Maybe time, like Sasquatch himself, proved elusive this week. Or maybe you already read the cover story "Crackpot
," about why local physicist Richard Stepp thinks we shouldn't dismiss the possible existence of Bigfoot outright, and now you're ready to start your search. Either way, before you pack up your gear and head for the woods, check out a few tips on stalking Bigfoot.
1. Science is hard; study anyway.
If you're already a biologist or an anthropologist, congratulations on your Sasquatch-ready career path. Sort of. Bigfoot researcher Jeffrey Meldrum recommends establishing unassailable credibility in your field before taking on the search for the big guy and damaging your budding career. (See No. 2.) The rest of you will need to read. Stepp is neither a biologist nor an anthropologist, so he reads everything he can get his hands on by people with relevant scientific backgrounds, even the old out-of-print stuff. Stepp says being able to cite a thorough list of books by bonafide scientists keeps skeptics from shouting him down, adding that he knows few people are willing to sit down and do the reading. However, lacking a TV, he says he's never seen an episode of Bigfoot Hunters
2. Expect some hate.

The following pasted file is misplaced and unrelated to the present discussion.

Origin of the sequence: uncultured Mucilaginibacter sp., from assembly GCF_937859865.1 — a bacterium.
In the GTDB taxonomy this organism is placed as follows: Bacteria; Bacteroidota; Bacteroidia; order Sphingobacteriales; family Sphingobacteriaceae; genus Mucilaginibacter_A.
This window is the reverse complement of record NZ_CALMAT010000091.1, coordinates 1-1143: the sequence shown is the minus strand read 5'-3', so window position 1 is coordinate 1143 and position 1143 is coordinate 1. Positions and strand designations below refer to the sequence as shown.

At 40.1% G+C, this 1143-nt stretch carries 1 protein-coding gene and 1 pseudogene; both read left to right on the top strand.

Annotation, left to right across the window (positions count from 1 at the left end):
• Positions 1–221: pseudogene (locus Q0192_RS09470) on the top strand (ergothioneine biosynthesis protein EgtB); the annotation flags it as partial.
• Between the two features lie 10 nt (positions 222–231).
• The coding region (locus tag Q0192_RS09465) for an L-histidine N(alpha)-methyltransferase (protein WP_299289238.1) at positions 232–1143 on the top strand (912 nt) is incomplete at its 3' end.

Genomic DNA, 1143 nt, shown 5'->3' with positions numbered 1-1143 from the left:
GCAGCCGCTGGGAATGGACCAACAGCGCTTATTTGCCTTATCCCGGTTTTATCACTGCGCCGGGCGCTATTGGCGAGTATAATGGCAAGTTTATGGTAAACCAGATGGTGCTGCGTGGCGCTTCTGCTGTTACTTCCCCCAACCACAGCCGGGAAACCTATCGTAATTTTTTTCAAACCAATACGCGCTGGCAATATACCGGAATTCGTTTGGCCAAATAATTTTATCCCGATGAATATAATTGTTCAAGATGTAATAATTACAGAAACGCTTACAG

Most people who take up this cryptozoological quest take quite a bit of flack along with skeptical eye rolling. Meldrum says that while biologists, trackers and wildlife specialists have been supportive, he's experienced "vitriol" and even some career sabotage from other scientists. He says one colleague, whose name he preferred not to disclose, complained, "it chaps my ass that every time I go to a mammal (biology) meeting, everyone wants to know what the bigfoot guy is doing."
3. Know where to look.
Meldrum and others stick to anthropologist Grover Krantz's assertion that there may be as many as 2,000 Bigfoot (Bigfeet?) in the U.S., but not in every state and not in every climate. According to Meldrum, "The rule of thumb for that is, if a black bear, which is a large omnivore ... [is able] to make a living," there's room for Sasquatch. He also says it "grates on [his] nerves" to hear the common claim that there are Sasquatch in every state.
4. Stay objective.
Turns out that if you're looking for Sasquatch, you see evidence everywhere. An animal footprint or scat can be easily misidentified, as can unfamiliar animal sounds. Meldrum sighs recounting going out in muddy terrain with students who see enormous footprints in every depression. He's learned to be cautious of amateur observation.
5. Have a plan for gathering evidence.
See a print? Meldrum suggests tossing a pen on the ground for scale and take a photo of it and the surrounding terrain. Found some scat? Look up images of animal droppings to eliminate other possibilities — and don't mail it unsolicited to a scientist, as some have done to Meldrum. That's just bad manners. The Bluff Creek Project
, a loose group of interested local amateurs, have rigged up motion sensing cameras around the site of the Patterson-Gimlin footage. While they've gotten plenty of great wildlife shots, no Bigfoot yet. Even if they do catch a picture of one, Stepp cautions with a sharp laugh, "These days no picture or video proves anything."